The passage of “Trumpcare” by the House of Representatives sucked up most of the attention this past week, but there were other things going on that will likely have a deeper and more lasting impact.
That is not to belittle what just happened with the AHCA vote, but as anyone who has seen Schoolhouse Rock understands, this bill has a way to go before it’s law. As E.J. Dionne said in The Washington Post, “the Anti-Health-Care Bill passed on Thursday bids to be the most remarkable redistribution of income in congressional history, from the poor and middle class to the very wealthy.” He added that this heartless vote will define the House Republicans and the Cook Political Report said the vote moved ratings on 20 House seats more favorably toward the Democrats.
So, yes, the healthcare vote could have a lasting impact on Republicans, but the more troubling impact for all of us came on the international front where we continued to turn our backs on 100 years of global leadership.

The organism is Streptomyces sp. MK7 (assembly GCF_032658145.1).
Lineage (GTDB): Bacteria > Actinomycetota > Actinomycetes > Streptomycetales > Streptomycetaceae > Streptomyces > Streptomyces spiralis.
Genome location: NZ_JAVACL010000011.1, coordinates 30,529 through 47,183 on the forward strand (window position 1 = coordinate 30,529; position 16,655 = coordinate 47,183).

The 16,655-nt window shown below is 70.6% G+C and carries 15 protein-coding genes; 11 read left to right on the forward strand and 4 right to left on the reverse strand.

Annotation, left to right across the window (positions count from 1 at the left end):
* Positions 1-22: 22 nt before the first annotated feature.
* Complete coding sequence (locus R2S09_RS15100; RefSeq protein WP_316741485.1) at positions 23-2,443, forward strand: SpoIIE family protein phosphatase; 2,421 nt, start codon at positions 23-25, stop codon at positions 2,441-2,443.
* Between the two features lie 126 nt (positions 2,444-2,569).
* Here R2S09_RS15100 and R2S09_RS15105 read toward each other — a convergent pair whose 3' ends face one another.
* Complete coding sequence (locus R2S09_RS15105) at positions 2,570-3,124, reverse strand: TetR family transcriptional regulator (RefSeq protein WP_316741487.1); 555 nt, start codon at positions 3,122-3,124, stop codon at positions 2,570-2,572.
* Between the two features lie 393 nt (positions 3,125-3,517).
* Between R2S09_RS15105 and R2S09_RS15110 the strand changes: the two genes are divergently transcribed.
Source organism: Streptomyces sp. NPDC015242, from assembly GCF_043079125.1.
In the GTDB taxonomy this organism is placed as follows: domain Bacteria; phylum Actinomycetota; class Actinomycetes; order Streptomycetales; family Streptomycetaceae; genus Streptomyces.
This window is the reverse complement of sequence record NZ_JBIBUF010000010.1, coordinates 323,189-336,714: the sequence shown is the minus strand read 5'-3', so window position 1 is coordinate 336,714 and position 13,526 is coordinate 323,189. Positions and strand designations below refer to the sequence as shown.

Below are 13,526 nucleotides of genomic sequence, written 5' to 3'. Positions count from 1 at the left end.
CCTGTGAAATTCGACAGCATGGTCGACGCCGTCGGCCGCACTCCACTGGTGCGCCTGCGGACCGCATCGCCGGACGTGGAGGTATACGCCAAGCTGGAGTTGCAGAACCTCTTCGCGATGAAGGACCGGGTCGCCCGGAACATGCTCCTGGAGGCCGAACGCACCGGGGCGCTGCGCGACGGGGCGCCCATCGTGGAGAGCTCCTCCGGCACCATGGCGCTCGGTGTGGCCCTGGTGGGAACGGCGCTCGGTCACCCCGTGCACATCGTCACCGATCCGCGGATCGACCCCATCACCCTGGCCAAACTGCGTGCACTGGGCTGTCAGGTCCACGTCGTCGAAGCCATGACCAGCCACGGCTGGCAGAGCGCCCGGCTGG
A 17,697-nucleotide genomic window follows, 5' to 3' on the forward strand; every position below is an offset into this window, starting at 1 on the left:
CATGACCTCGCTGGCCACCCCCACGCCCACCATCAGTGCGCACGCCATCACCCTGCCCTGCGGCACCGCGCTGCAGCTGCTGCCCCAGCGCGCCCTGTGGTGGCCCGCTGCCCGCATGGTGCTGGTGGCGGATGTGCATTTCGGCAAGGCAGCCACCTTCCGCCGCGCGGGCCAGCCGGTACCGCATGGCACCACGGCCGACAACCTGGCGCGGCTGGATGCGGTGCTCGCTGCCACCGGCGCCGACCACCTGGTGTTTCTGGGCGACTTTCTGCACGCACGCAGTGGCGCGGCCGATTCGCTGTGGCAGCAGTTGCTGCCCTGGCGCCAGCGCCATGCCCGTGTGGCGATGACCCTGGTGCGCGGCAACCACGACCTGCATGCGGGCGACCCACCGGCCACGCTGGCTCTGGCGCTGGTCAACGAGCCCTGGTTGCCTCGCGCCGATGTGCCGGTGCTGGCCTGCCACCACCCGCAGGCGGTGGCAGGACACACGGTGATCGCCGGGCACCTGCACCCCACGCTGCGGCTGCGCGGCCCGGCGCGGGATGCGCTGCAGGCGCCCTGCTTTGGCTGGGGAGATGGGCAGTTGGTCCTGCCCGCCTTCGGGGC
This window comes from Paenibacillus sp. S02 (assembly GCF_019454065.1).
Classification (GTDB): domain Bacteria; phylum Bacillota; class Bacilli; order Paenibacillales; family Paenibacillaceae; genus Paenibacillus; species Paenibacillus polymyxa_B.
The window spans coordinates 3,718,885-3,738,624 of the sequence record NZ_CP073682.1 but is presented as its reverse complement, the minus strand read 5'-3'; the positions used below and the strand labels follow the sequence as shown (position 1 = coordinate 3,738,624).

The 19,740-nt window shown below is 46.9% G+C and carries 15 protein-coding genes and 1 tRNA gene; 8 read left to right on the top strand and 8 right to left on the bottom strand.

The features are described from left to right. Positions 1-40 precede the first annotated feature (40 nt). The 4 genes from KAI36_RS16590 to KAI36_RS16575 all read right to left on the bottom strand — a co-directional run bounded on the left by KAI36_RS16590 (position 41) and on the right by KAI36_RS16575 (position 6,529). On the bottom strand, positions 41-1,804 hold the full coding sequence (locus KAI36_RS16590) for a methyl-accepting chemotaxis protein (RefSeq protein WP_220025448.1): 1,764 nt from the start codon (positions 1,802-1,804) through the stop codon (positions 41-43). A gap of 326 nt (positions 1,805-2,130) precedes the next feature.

On Wednesday, Secretary of State Rex Tillerson gave a speech to State Department employees saying that too much reliance on human rights principles really creates obstacles to our ability to advance our national security interests, and our economic interests.
Tillerson’s move away from promoting human rights simply follows one of Trump’s few consistent policy directions. During the campaign Trump said the U.S. didn’t have the right to lecture other countries on human rights because things are so bad here now. In the past week, Mother Jones reported Trump renamed the White House office of “multilateral affairs and human rights” as the office of “international organizations and alliances.”